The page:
Sales is about Buying – this much we have discussed. A big part of making it easy for people to buy from you is the right educational content.
“Educational” means it imparts knowledge that is helpful to the recipient. It is, in other words, solution-focused information, rather than brand-focused.
Many client needs and want will be similar. You want to be ready for all the eventualities in each client’s process of buying. This is often called objection-handling; once again I think of it as sales enablement (first and foremost enabling clients to buy, which will then help sellers to sell).
Have materials ready to make it easy for your clients. No matter what their questions or needs, make sure you have the materials you can share with them to prove your answers, and also for them to share internally. Especially in a business environment, very few decisions are made by a single individual. This adds more steps to that buying process, and more opportunities for questions and problems. You know your product, and once you understand the client’s needs, you know how your product is going to solve that need.
Do the work for the client. Even more importantly: anticipate that work. There are various materials you can have ready to share with your clients at the right moment in time.
Other people are writing this research: trade journal,s newspapers, op-ed pieces, blogs. There is a plethora of information available for you to provide educational material about your industry, and how people’s lives are made better by using services or products such as yours. Or, on the other hand, how their lives are made worst by not implementing a new solution.
Use the research that already exists. Especially reports that have numbers: quantitative analysis, statistics, etc. This is convincing material, and remember that in an organization, this information is shared internally. That does make it easier for your contact person to tell their team: this is the research, these are the numbers, and this is why we need to implement a solution.
If you are in B2B or even a service provider to a consumer market, you should have white papers that explain the value of doing what you do. Educate your audience in terms of how their lives will be made better by resolving an issue.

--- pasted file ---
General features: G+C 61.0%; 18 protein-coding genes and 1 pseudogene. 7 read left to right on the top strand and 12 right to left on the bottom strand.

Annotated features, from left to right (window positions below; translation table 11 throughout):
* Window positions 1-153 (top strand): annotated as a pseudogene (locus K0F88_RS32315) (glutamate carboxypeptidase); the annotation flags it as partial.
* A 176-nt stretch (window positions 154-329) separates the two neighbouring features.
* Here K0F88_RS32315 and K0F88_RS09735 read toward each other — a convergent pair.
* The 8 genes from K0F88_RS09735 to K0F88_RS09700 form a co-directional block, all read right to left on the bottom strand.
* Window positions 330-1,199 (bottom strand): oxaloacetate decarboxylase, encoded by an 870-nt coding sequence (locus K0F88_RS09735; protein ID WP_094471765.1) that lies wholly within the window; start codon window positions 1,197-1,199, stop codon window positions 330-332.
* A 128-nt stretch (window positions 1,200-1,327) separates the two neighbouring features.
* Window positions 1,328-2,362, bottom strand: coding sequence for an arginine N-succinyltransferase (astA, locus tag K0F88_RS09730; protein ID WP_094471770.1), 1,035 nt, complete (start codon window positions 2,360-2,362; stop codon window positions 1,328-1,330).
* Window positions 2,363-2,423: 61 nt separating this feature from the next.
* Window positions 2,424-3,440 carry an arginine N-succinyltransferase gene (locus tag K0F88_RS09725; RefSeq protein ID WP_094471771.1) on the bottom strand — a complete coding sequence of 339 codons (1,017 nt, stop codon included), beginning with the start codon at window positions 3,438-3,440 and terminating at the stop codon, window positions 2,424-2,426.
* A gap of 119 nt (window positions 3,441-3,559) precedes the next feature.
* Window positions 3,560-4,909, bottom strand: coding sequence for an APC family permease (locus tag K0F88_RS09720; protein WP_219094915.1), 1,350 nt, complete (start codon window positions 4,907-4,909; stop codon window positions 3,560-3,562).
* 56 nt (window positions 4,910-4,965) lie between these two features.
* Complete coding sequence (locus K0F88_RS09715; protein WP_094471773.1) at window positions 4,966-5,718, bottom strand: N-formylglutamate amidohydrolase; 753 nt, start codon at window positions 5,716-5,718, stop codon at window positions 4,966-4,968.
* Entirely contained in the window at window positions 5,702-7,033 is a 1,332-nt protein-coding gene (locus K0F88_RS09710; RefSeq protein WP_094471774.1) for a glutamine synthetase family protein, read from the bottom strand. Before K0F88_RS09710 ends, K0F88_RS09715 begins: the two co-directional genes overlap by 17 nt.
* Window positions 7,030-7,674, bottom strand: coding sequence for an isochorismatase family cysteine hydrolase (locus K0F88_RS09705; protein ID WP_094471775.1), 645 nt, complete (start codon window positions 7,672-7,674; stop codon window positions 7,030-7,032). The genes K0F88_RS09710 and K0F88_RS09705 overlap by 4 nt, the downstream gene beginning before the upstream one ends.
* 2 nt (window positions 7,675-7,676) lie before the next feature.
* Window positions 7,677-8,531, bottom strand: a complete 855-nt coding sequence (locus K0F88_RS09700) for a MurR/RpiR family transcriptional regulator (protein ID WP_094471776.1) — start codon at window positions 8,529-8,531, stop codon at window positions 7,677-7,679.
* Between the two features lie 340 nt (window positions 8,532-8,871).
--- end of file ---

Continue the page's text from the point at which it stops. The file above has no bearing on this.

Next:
I have talked about client needs versus wants (we will get into this more in the future) – address them both – and make sure your material shows how you provide value in three main areas: Business, Personal, Technical (more detail about each of these in the future). Have all three in mind when you are building these materials. Structure your White Papers to be educational and to help people understand how using your product or service will make their lives better.
Write it, however, as vendor-neutral, not about your product specifically.
In Case Studies you do get specific to your own brand. A good case study is going to describe
- the client problem
- their evaluation of you as a solution provider
- their implementation of that solution
- and the positive outcomes.
It really is a story: you are telling potential clients a success story from previous clients. Case studies are part of your proof of concept: they prove that your product is successful.
A well structured case study will also take into account and address the research piece and the information on white papers.
A simpler form of a case study is a testimonial, although a testimonial does not necessarily give a lot of information but they can create feel-good moments.
Have testimonials sprinkled through your website and marketing materials. Case studies are a good area from which to extract testimonials, as they will tend to be more focused on the solution provided, and thus more valuable to the reader.
Business Case Templates
Don’t make your client write their own business case.
Of course, they will have to build their own business cases, but you can help minimize the amount of work they have to do. Have the information that goes into a business case ready, in fact have a sample business case written out. Your clients can then add the salient points to their own document. The client will know how to structure the report for internal approval, you give them the information to help do that.
General research, white papers, case studies, testimonials and business cases. These are all materials that will help move sales forward and avoid bottlenecks or loss of momentum.
Make sure that you are not over-selling in these materials. Remember you use these to educate, facilitate and enable. Have your brand mentioned at the right times only, making sure the content is solution-focused.
A last important point is: do not send all these materials to a prospect at once. Rather drip-feed these in at the right moments, when you identify that a client needs that information. Don’t always wait to be asked, be prepared to offer the information.
If, for example, you are getting frustrated with objection handling, you feel like you are repeating yourself often, or you are losing sales and are not sure why, if you feel like you are having circular conversations with your clients, are you receiving questions you do not quite understand? These are all symptoms telling you that the materials described above will help.